Theatre Press review
The famously unfinished choral work reaches spectacular heights
By Leeor Adar
The sheer uplifting majesty of Wolfgang Amadeus Mozart’s Requiem sends shivers down the spine of the audience, because no matter how many times the choral numbers feature in ads, or our cinematic memories, nothing is quite as breathtaking as hearing it live before you in the echo chamber of a place of worship.
The Requiem’s completion is notoriously debated, as 25-year-old Franz Xaver Süssmayr completed what is approximate to one third of the work after the sudden death of Mozart in 1791. Süssmayr’s finishing work is masterful in itself, although it is unclear if Mozart left some direction to the youngster. The overall piece, true to Mozart’s form, ends with a glorious fury, so Süssmayr certainly stayed true to the master, and it is performed and marvelled at centuries later.
Taking on its sheer intensity, the Australian Chamber Choir (ACC) accompanied by the Melbourne Baroque Orchestra performed its final show of Mozart’s Requiem at the Scots’ Church Melbourne on Sunday 22 of April to a brimming audience. The piece was previously performed in Castlemaine and Macedon, finally ending the tour with gusto in Melbourne.
The ACC under artistic direction of Douglas Lawrence OAM has attracted great talent over the years since its inception in 2007. Lawrence’s ability to commission new works from Australia’s talented up-and-coming composers certainly garners respect. With a multitude of tours through Europe, the ACC was recognised in 2015 as honorary life members to Denmark’s oldest classical music festival, the Sorø International Music Festival, cementing its place amongst the classical music elite.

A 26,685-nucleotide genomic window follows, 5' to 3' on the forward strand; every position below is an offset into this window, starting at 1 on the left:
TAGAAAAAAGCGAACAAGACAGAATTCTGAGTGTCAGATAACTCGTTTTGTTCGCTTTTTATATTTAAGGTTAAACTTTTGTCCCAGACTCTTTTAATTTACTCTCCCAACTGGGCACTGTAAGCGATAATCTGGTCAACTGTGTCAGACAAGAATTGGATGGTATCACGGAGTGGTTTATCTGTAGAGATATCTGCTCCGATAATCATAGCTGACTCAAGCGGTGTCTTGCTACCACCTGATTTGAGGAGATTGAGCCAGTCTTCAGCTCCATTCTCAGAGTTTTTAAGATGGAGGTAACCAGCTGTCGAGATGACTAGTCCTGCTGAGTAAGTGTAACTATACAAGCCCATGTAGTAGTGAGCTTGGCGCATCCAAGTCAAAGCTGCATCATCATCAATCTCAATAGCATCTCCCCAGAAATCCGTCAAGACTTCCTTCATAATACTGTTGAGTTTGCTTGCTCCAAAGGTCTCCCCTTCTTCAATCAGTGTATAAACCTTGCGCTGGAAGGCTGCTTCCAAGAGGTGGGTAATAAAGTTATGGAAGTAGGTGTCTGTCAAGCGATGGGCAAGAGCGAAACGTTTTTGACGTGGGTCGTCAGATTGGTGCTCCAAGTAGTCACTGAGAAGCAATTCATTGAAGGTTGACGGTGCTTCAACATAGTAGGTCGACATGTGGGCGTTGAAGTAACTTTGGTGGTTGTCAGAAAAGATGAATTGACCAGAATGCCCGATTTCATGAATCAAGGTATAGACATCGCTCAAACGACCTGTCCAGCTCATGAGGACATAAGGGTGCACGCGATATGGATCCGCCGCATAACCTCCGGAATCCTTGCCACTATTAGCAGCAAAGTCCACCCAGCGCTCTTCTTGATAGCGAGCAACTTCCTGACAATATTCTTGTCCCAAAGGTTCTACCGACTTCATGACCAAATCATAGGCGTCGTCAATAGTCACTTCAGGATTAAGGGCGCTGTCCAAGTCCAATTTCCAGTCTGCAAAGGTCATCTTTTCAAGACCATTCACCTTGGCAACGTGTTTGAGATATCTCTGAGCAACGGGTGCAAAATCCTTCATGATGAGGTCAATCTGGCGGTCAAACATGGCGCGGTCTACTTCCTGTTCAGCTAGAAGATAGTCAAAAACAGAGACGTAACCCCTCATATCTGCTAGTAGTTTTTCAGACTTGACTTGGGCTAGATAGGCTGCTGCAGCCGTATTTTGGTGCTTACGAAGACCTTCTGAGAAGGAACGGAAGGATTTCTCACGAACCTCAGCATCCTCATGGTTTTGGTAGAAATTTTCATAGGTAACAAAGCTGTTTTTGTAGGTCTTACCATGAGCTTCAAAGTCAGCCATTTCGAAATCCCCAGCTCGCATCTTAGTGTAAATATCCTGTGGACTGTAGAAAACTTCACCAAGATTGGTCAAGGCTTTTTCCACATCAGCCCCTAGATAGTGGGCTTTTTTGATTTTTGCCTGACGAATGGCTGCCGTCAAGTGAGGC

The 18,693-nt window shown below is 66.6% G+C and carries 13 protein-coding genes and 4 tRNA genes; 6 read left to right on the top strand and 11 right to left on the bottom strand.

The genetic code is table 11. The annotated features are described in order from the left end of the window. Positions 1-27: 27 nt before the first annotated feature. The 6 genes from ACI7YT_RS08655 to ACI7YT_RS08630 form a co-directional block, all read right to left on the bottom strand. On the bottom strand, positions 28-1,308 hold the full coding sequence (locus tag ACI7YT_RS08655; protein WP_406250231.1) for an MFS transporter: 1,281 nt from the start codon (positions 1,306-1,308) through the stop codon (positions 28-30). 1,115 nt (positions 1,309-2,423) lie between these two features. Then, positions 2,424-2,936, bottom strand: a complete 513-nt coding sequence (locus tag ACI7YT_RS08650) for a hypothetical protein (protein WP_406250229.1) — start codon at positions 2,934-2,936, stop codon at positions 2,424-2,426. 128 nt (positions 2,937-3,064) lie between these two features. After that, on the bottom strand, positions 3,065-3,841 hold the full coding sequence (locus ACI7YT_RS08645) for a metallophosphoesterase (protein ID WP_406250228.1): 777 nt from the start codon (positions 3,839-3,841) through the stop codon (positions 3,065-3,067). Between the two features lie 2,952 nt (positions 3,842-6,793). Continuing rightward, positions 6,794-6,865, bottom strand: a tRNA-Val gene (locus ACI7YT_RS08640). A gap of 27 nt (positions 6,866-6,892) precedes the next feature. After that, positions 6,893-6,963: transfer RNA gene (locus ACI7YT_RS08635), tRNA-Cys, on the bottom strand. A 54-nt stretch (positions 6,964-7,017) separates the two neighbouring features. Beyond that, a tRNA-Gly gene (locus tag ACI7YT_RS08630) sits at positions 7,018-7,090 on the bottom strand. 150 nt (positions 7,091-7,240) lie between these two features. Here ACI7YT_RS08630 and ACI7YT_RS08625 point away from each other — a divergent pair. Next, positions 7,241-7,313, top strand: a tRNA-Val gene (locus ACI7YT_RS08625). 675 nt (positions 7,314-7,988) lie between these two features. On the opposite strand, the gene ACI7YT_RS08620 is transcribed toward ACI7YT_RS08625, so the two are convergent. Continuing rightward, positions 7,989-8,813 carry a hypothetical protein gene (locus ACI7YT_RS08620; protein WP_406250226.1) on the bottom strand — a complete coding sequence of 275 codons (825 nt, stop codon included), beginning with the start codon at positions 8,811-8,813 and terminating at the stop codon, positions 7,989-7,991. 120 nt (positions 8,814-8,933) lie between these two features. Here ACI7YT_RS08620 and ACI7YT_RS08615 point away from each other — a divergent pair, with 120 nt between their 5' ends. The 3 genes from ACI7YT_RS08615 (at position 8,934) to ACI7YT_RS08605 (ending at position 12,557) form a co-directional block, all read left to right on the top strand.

One current standout talent coming through the ACC is soprano Elspeth Bawden, who joined the choir in 2016. Bawden has been admitted into the Royal College of Music in London, and it is no surprise with her rich and beautiful clarity of voice that such an opportunity should present itself to her. Bawden’s solo contributions to the Requiem are heavenly in their sound and character. Bawden is accompanied by wonderful fellow soloists, Oliver Mann (bass baritone), Timothy Reynolds (tenor), and Elizabeth Anderson (contralto).
The rhythmic beauty of all the voices came to the fore in the Kyrie, which followed with an arresting Sequentia Dies Irae. The Dies Irae is possibly one of the most recognised and magnificent pieces of choral work, imposing itself like a battle cry upon its audience. In contrast, the moving fragility of the Agnus Dei, takes the audience to a most heavenly height.
Having experienced an array of emotions, I exited the church with a classical music and Mozart enthusiast who exclaimed, “that, was amongst the best I’ve heard.”
Mozart’s Requiem was performed in Castlemaine, Macedon and closed in Melbourne 22 April. To learn more about the ACC visit their official website.
Theatre Press, April 23, 2018